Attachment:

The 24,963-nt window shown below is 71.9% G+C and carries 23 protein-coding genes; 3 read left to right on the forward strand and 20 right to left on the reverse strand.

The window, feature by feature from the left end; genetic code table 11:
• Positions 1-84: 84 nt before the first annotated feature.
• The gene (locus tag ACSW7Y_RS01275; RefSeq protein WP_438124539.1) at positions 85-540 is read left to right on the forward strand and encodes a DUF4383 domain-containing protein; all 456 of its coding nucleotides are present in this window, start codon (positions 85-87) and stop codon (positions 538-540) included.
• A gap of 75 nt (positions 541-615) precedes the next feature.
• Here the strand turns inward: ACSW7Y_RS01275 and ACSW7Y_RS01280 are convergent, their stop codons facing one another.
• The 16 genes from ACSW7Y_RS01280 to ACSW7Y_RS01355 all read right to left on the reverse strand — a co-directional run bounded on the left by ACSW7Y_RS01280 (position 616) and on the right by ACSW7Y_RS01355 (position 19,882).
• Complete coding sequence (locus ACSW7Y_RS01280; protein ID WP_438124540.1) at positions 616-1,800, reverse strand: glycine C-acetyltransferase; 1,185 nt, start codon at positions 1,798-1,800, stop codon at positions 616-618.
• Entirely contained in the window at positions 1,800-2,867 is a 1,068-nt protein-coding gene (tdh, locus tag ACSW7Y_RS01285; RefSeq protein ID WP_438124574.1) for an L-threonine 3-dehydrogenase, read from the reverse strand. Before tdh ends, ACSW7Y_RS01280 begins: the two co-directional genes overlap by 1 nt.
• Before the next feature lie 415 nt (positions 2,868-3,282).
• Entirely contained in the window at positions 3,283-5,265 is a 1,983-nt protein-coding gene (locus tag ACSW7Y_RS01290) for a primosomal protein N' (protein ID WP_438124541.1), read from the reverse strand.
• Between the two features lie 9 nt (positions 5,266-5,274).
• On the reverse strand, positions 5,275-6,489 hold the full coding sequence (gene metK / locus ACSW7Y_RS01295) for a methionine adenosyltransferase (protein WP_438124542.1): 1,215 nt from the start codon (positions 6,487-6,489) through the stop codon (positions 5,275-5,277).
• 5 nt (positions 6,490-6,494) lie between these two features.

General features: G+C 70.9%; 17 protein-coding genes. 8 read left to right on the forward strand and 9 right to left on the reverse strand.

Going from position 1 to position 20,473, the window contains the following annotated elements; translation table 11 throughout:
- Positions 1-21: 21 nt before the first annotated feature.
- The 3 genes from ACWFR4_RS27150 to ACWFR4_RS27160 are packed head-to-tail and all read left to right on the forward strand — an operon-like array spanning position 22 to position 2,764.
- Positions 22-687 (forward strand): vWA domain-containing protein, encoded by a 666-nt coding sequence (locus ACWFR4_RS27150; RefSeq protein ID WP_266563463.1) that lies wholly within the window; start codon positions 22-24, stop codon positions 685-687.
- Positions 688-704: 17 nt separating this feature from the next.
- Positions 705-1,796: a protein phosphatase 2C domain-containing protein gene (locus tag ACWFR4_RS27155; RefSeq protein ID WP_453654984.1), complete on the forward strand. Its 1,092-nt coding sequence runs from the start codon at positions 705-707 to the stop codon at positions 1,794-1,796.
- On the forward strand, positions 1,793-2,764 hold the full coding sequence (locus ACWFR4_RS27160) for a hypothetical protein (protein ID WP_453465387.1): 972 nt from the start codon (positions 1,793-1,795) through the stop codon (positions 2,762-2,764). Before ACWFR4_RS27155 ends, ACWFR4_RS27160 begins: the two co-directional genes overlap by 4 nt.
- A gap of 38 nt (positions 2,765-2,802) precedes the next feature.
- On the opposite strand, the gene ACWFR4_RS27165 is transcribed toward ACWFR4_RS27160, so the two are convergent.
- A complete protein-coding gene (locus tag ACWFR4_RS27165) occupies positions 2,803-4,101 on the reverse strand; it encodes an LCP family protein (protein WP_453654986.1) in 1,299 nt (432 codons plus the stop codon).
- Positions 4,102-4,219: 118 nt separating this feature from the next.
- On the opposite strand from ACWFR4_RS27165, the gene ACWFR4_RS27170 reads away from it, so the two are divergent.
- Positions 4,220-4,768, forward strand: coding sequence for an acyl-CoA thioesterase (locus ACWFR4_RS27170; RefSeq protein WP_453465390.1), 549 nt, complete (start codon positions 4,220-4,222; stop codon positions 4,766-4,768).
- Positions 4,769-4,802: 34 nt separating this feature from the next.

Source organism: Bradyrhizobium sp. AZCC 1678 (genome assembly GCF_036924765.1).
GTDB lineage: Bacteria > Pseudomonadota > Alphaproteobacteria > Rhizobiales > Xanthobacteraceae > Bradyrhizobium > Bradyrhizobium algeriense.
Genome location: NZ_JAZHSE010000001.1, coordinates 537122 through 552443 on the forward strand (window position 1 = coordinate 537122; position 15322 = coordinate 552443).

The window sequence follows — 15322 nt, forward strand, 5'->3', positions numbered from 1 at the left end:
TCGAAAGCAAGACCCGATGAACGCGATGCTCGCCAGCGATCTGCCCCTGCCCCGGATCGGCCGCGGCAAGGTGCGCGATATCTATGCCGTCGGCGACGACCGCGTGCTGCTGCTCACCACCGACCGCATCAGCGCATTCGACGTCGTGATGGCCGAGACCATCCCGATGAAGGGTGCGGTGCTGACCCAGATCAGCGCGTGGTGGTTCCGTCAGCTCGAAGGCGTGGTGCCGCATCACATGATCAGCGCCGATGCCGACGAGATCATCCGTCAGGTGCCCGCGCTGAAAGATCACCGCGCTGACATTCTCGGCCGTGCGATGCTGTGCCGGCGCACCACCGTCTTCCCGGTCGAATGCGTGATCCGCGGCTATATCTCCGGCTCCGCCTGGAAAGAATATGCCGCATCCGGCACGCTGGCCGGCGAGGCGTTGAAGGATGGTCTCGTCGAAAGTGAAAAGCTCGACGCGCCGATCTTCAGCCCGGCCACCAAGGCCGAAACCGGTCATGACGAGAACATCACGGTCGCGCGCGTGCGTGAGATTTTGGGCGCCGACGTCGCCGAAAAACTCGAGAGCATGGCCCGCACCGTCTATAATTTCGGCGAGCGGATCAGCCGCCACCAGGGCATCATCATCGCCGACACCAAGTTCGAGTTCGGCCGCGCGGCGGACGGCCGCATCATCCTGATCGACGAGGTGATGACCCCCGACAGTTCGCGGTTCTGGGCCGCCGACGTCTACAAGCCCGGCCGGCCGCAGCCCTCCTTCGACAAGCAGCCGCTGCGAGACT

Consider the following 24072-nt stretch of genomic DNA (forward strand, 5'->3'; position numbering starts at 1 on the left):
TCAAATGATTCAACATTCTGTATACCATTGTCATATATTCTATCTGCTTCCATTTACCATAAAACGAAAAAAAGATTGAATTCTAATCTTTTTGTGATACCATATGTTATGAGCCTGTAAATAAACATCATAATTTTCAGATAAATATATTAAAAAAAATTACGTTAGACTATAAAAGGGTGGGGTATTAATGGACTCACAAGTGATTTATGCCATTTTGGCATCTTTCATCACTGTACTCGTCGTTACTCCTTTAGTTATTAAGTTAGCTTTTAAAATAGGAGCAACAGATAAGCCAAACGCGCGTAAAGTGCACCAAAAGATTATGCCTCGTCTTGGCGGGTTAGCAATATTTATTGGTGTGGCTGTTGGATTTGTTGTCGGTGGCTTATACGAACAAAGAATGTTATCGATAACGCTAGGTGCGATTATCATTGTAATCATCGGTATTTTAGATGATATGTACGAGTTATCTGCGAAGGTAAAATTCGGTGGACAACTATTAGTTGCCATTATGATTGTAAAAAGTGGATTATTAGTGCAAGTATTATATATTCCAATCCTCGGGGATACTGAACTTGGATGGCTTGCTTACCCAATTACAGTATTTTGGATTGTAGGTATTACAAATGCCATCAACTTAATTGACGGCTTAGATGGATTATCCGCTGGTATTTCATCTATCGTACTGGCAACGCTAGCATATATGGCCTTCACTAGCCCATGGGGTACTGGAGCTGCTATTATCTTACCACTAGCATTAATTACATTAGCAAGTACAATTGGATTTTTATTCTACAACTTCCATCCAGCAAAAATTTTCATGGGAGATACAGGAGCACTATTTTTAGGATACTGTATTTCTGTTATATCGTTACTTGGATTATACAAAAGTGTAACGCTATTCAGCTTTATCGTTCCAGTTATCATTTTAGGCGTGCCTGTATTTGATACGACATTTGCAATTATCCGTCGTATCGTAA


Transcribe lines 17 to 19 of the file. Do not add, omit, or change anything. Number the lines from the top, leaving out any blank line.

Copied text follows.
- Positions 1-21: 21 nt before the first annotated feature.
- The 3 genes from ACWFR4_RS27150 to ACWFR4_RS27160 are packed head-to-tail and all read left to right on the forward strand — an operon-like array spanning position 22 to position 2,764.
- Positions 22-687 (forward strand): vWA domain-containing protein, encoded by a 666-nt coding sequence (locus ACWFR4_RS27150; RefSeq protein ID WP_266563463.1) that lies wholly within the window; start codon positions 22-24, stop codon positions 685-687.